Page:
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BRUSSELS/AMSTERDAM, Feb 22 (Reuters) - EU competition regulators gave temporary approval to a rescue plan for SNS Reaal of the Netherlands, saying the recapitalisation of the banking and insurance group was necessary for the stability of the Dutch financial system.
The European Commission, which acts as state aid regulator in the 27-member European Union, said in a statement on Friday it was approving the state-backed rescue for six months, during which time a restructuring plan will have to be drawn up.
The approval would become permanent if the Commission has no objections to details of the plan once they are submitted.
“The Commission found that the recapitalisation of SNS Reaal is necessary to preserve the stability of the Dutch financial system, in line with the Commission’s guidelines on state aid for banks during the crisis,” it said.
“Indeed, the measures were required to allow SNS Reaal and its subsidiaries to comply with minimum capital requirements.”
SNS Reaal was nationalised on Feb. 1 in a 10 billion euro ($13 billion) rescue because of continuing losses at the bank’s property finance operations.
But the decision by Dutch Finance Minister Jeroen Dijsselbloem has sparked a public outcry because of the cost to taxpayers, while subordinated bondholders and shareholders have said they will fight the nationalisation.
Dijsselbloem put the initial cost of nationalisation at 3.7 billion euros, consisting of a capital injection of 2.2 billion euros, and a further 1.5 billion euros to write down state aid and property assets. The state is providing 1.1 billion euros in loans and 5 billion euros in guarantees.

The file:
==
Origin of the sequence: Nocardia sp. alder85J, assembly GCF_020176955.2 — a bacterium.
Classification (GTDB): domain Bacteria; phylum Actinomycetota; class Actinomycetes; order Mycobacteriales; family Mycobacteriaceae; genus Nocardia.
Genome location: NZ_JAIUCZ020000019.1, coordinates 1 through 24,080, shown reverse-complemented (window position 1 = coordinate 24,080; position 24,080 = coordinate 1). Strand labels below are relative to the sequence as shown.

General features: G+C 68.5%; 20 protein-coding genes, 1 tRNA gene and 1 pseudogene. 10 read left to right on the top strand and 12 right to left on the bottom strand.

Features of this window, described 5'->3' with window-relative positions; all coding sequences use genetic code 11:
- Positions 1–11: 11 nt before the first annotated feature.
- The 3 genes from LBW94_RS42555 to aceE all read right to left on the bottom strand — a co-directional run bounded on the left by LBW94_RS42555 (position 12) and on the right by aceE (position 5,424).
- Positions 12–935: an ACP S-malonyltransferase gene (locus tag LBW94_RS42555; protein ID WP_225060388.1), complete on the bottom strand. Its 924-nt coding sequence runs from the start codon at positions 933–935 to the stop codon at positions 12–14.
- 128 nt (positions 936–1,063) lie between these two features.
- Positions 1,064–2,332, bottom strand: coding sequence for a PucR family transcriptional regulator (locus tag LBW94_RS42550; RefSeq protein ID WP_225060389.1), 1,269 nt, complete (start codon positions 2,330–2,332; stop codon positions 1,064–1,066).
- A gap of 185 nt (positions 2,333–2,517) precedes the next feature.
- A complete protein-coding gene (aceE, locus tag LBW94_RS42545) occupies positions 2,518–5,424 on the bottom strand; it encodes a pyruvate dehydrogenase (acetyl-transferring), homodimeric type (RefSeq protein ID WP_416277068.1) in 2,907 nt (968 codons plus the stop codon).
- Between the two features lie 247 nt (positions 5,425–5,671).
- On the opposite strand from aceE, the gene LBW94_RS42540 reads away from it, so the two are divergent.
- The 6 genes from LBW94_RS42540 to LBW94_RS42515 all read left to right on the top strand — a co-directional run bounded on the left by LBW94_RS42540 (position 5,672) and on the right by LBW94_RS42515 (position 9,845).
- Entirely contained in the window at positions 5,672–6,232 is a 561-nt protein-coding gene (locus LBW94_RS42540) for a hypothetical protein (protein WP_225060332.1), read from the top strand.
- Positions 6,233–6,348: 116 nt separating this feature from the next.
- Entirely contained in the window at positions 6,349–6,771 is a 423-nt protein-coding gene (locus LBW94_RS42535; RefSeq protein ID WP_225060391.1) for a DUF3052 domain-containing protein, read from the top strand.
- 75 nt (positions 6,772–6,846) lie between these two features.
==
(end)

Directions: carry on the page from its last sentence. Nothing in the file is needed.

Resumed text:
SNS Reaal has postponed publication of its 2012 results, and two former employees have been detained by the authorities on suspicion of bribery, fraud and money laundering, prosecutors said last week.
The European Commission said on Friday it was approving for now the 300-million-euro recapitalisation for SNS Reaal, which will also receive a bridging loan of 1.1 billion euros. It also gave temporary approval for a 1.9 billion euros recapitalisation for the SNS Bank subsidiary.
The Commission’s regulators examine sizeable amounts of aid or funding provided by EU governments to ensure it does not distort competition by giving aided companies an unfair advantage. ($1 = 0.7563 euros) (Reporting by Rex Merrifield in Brussels and Sara Webb in Amsterdam; Editing by Tom Pfeiffer)